As much as the qualification “voyeur” is modern and culturally generated, the “olfactive lurking” is nature-driven and can be easily traced all the way back to our animalic or proto-human origins.
Adding one more question: aren’t the perfume lovers or addicts also sort of primordial hunters, only we hunt for the newest and tastiest perfumy prey, as a sort of need for olfactive nutrition?
Do this perfume hunger and perfume hunt eventually drive us to territories beyond already conquered and known?
Yes, they do.
Some of us are literally hunting the new perfumes out there in the unknown to bring them to our modern caves (me included). We also wear our prey on our skin, like a second skin.
Sometimes we choose fur and leather or deliberately wear animalics.
It’s just that we do all that subliminally.
Do this perfume hunger and perfume hunt stop, or are they self-replicating as is our own DNA, the blueprint of our humanity which embeds the fragments of Neanderthals DNA?
No need to answer the last one to any perfume addict.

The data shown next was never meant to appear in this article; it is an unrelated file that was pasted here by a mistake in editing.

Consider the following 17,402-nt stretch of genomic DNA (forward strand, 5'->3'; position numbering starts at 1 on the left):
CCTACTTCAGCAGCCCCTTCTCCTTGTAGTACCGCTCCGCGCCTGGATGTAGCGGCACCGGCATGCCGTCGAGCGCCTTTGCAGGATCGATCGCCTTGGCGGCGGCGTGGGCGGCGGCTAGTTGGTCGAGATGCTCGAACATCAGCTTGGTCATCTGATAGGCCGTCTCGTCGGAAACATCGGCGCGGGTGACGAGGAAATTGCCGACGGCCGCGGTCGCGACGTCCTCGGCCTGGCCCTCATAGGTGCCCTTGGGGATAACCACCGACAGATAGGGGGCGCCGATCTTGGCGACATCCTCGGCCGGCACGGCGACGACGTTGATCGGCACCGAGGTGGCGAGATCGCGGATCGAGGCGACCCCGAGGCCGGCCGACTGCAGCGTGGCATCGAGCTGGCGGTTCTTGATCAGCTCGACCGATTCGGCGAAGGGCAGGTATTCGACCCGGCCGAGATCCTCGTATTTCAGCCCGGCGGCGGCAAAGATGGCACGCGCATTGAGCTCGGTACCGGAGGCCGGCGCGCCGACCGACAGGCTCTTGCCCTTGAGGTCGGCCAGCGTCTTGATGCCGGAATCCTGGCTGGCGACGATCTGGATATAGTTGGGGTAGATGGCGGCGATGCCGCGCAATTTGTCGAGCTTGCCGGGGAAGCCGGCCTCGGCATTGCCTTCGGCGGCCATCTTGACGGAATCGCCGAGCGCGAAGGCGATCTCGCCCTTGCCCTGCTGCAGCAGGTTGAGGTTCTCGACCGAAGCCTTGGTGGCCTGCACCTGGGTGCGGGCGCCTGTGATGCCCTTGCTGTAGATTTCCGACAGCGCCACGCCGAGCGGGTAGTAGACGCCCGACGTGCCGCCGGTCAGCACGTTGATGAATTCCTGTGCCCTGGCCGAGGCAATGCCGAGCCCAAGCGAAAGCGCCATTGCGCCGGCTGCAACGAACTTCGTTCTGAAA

As for myself, a truly voyeuristic hunter for olfactive experiences, Mr McCall’s creations (or my prey) came as praise:
By exploring natural binary oppositions: light/dark, transparent/thick, wet/dry, warm/cold, fresh/cloying, indoors/outdoors, human/animalic, and also prehistoric/modern, nature/culture, perfume/smell, the ambivalent pair of Neandertal perfumes made me think about the whole olfactive concept in a simply structured frame and in an almost elementary way.
On the other hand, the dissonant and disturbing salty-animalic heart of Light and Dark nevertheless manages to surpass binary structures, which in testings resulted in a thrilling sense of oddity.